An officer of the regiment detaining Baha Mousa, a Basra hotel worker, when he was beaten to death said his soldiers held the view that “all Iraqis were scum”, it was disclosed today.

One officer tried to mount an “arse covering” exercise after Mousa’s death, while others expressed ignorance of basic rules covering the treatment of prisoners, the public inquiry into the incident heard.

Continues >>

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By Joanne Mariner, Counterpunch, April 28, 2010

Congress is holding hearings this week on the legality of the US government’s drone warfare program. Conducted by the National Security and Foreign Affairs Subcommittee of the House Committee on Oversight and Government Reform, the hearings will examine the CIA’s use of unmanned aerial vehicles – commonly known as drones – to fire missiles at suspected militants in Pakistan and elsewhere.

While the Bush administration had an active drone warfare program, US reliance on drones increased greatly after President Obama took office. According to Peter Bergen and Katherine Tiedemann of the New America Foundation, who have carried out a study of the drone program, the Bush administration carried out a total of 45 drone strikes in eight years, whereas the Obama administration carried out 53 strikes in 2009 alone. The pace of such attacks quickened even further in 2010.

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The violation was known as “vagrancy.” If you were a black man in the South following Reconstruction, and you were unable to show proof of employment on-demand to the police, you could be arrested and delivered into what Douglas Blackmon, author of Slavery by Another Name, calls “Neo-Slavery.”

“Show me your papers” in the vernacular of the late 19th Century through World War II involved furnishing pay stubs or, if you were lucky, the word of your employer — some kind of evidence proving to a police officer that you were employed.

But what if you forgot to carry your employment records with you when you left the house that morning? What if you were — like so many regular citizens — unaware of the anti-vagrancy law? Hell, what if you were simply unemployed? It might be your last mistake as a free citizen of the United States.

Like so many other African American males of that era, you might be incarcerated, convicted and perhaps sold to a farming, mining or lumber operation. Yes, sold. After the Civil War. After the abolition of slavery and the ratification of the Thirteenth Amendment. Slavery, it turns out, survived.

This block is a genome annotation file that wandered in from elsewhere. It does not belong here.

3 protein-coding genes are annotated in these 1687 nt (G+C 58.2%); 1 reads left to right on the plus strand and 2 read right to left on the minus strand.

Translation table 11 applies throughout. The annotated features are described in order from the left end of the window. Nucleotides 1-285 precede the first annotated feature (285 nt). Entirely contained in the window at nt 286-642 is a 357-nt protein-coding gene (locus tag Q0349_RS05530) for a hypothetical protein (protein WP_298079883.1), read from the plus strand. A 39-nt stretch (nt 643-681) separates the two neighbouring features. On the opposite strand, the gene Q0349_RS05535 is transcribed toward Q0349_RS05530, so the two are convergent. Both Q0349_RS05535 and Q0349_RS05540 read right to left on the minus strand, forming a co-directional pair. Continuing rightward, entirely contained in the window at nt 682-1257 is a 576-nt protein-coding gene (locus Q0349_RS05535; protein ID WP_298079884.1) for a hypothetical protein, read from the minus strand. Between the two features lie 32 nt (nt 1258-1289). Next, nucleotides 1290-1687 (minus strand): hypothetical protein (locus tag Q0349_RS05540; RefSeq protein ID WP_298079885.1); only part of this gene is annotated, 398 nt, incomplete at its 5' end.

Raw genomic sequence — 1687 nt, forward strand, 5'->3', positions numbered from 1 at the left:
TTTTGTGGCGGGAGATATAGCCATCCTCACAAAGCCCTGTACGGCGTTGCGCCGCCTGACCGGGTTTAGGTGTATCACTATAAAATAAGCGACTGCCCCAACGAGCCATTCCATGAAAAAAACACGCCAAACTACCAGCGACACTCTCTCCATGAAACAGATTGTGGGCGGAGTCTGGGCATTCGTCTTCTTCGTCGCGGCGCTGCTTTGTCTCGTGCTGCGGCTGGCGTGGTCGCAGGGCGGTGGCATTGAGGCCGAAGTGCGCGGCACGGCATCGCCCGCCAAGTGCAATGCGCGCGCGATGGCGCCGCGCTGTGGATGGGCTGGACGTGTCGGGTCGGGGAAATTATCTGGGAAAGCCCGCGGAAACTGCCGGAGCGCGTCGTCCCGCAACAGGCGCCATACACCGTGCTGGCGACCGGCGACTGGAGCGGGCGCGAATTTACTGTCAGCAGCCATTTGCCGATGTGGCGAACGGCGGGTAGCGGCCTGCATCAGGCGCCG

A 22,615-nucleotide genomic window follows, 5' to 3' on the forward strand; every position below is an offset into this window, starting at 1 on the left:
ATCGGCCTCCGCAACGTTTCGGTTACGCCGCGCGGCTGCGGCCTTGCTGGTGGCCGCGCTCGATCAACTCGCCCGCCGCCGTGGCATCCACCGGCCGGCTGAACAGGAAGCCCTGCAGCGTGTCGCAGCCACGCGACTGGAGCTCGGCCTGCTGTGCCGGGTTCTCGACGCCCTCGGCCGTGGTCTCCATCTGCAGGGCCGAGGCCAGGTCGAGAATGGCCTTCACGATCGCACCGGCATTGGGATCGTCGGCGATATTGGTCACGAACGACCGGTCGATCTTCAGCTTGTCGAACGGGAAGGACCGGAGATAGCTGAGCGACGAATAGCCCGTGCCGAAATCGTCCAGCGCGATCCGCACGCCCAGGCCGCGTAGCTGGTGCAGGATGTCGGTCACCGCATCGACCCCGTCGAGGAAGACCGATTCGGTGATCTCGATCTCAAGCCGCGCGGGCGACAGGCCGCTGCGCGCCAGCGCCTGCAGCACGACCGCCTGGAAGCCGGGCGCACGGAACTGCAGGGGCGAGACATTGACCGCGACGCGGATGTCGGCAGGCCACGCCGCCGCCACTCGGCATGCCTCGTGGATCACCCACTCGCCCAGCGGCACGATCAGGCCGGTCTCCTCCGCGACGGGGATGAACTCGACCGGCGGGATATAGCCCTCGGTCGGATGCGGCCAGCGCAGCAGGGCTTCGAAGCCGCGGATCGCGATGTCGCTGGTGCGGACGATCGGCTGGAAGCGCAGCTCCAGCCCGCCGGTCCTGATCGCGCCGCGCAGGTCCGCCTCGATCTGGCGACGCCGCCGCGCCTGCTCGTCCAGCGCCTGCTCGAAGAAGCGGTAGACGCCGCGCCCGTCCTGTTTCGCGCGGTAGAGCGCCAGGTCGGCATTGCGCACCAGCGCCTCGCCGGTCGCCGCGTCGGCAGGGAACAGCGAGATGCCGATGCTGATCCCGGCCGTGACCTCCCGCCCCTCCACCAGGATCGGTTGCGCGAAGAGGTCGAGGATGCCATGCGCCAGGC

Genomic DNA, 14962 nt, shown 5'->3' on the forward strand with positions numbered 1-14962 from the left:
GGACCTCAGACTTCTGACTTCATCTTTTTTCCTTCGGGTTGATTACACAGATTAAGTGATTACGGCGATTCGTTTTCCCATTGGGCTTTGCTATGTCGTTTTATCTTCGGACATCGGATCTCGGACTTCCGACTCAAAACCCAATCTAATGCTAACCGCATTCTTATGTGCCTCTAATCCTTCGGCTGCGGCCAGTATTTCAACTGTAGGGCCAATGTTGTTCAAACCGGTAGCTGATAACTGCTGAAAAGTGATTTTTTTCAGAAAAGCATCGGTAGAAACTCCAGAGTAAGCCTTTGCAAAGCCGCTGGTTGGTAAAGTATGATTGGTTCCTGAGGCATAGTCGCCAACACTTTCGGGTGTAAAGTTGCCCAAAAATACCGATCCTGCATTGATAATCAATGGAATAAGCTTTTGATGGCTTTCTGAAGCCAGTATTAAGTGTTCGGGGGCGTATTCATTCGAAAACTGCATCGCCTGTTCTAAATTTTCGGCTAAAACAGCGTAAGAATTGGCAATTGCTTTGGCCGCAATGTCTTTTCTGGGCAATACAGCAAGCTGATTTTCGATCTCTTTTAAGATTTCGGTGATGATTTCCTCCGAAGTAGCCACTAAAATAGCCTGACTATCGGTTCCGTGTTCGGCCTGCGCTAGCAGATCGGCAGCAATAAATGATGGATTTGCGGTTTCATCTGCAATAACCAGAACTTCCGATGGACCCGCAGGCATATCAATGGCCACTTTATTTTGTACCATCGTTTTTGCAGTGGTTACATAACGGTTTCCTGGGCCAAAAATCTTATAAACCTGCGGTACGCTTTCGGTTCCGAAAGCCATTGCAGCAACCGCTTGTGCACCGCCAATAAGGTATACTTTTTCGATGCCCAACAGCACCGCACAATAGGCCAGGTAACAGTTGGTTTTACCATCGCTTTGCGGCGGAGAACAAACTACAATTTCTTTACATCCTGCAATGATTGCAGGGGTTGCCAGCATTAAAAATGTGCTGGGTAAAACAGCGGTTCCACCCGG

In the Spring of 1908, a young African American son of slaves living in Alabama named Green Cottonham was arrested at a train station. We don’t know for sure what law Cottonham had violated to warrant his arrest because, at his trial, the arresting officer literally forgot the reason why Cottonham was picked up in the first place. So the charge of vagrancy was substituted. Cottonham convicted and sentenced to 30 days of hard labor, but since he was poor and couldn’t pay several intentionally impossible-to-pay fines, the 30 day sentence grew to a year. He was carted off and “legally” sold for $12-a-month to U.S. Steel. At age 22, Green Cottonham was shoved into a coal mine as a manual laborer — occasionally whipped and tortured, eventually dying before the end of his sentence.

Vagrancy and a wide variety of other similar violations were intentionally broad and trivial — not intended to clean up the streets, but, instead, to suppress the advancement of blacks, as well as to feed the engines of agriculture and industry in the South with cheap forced labor.

This was a back-door slave trade, ensnaring hundreds of thousands of African American men. The Southern judicial system, fueled by ridiculous laws and ridiculous trials, became an above-boards means of rebuilding the South on the backs of slave labor. And it flourished until just after Pearl Harbor when President Roosevelt asked the Justice Department to shut it all down for fear the Germans and Japanese would use it against us in their propaganda.

(more…)